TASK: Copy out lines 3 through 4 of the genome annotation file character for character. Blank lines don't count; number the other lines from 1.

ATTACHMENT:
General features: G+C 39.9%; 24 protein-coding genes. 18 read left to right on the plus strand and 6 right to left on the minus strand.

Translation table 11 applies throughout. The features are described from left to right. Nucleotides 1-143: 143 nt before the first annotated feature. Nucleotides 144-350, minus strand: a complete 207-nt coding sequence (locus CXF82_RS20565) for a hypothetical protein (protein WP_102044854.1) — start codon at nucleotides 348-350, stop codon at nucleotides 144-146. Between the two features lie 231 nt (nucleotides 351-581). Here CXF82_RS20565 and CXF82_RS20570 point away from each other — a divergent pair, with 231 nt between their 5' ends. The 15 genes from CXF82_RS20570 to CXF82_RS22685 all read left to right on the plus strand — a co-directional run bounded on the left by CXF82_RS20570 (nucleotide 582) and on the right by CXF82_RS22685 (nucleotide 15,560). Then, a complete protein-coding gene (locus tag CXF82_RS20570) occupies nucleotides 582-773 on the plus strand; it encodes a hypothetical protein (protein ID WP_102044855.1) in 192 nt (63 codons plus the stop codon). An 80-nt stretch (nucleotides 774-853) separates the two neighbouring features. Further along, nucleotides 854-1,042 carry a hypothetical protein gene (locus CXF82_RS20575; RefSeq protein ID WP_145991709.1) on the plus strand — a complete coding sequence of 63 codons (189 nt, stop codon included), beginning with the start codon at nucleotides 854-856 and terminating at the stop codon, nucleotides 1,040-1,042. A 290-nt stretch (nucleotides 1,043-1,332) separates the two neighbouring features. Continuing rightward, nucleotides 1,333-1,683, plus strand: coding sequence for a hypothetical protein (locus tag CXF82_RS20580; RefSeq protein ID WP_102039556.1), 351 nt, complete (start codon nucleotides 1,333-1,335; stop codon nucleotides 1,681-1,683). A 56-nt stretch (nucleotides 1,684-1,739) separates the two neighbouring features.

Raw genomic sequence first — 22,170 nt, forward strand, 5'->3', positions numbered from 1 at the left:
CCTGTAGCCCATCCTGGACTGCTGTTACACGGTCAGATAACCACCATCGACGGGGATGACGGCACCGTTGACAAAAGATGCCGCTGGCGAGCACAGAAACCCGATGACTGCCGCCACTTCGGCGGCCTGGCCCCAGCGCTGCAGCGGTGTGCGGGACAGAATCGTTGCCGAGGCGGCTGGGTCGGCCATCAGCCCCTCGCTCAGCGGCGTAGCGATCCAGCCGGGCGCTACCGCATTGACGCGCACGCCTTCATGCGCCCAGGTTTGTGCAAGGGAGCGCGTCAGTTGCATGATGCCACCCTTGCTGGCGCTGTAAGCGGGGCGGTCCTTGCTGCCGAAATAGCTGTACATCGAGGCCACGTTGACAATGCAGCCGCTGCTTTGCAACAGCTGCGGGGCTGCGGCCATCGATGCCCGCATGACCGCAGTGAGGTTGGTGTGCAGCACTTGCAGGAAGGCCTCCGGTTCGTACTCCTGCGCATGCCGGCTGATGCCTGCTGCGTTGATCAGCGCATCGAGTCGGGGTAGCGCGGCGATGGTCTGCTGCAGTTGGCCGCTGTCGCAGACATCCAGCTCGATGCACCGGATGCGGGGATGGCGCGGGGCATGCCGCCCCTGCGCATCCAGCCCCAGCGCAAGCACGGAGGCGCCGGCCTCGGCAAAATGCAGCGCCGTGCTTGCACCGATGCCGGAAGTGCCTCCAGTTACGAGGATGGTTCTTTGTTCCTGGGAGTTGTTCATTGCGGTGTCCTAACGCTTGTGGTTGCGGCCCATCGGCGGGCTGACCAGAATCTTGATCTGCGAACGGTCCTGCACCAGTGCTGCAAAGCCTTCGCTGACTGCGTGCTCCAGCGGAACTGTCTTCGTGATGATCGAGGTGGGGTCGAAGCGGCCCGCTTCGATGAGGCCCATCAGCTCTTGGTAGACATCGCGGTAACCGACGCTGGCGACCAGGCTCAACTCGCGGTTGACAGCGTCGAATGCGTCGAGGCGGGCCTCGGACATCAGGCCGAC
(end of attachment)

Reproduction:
Raw genomic sequence first — 22,170 nt, forward strand, 5'->3', positions numbered from 1 at the left:
CCTGTAGCCCATCCTGGACTGCTGTTACACGGTCAGATAACCACCATCGACGGGGATGACGGCACCGTTGACAAAAGATGCCGCTGGCGAGCACAGAAACCCGATGACTGCCGCCACTTCGGCGGCCTGGCCCCAGCGCTGCAGCGGTGTGCGGGACAGAATCGTTGCCGAGGCGGCTGGGTCGGCCATCAGCCCCTCGCTCAGCGGCGTAGCGATCCAGCCGGGCGCTACCGCATTGACGCGCACGCCTTCATGCGCCCAGGTTTGTGCAAGGGAGCGCGTCAGTTGCATGATGCCACCCTTGCTGGCGCTGTAAGCGGGGCGGTCCTTGCTGCCGAAATAGCTGTACATCGAGGCCACGTTGACAATGCAGCCGCTGCTTTGCAACAGCTGCGGGGCTGCGGCCATCGATGCCCGCATGACCGCAGTGAGGTTGGTGTGCAGCACTTGCAGGAAGGCCTCCGGTTCGTACTCCTGCGCATGCCGGCTGATGCCTGCTGCGTTGATCAGCGCATCGAGTCGGGGTAGCGCGGCGATGGTCTGCTGCAGTTGGCCGCTGTCGCAGACATCCAGCTCGATGCACCGGATGCGGGGATGGCGCGGGGCATGCCGCCCCTGCGCATCCAGCCCCAGCGCAAGCACGGAGGCGCCGGCCTCGGCAAAATGCAGCGCCGTGCTTGCACCGATGCCGGAAGTGCCTCCAGTTACGAGGATGGTTCTTTGTTCCTGGGAGTTGTTCATTGCGGTGTCCTAACGCTTGTGGTTGCGGCCCATCGGCGGGCTGACCAGAATCTTGATCTGCGAACGGTCCTGCACCAGTGCTGCAAAGCCTTCGCTGACTGCGTGCTCCAGCGGAACTGTCTTCGTGATGATCGAGGTGGGGTCGAAGCGGCCCGCTTCGATGAGGCCCATCAGCTCTTGGTAGACATCGCGGTAACCGACGCTGGCGACCAGGCTCAACTCGCGGTTGACAGCGTCGAATGCGTCGAGGCGGGCCTCGGACATCAGGCCGAC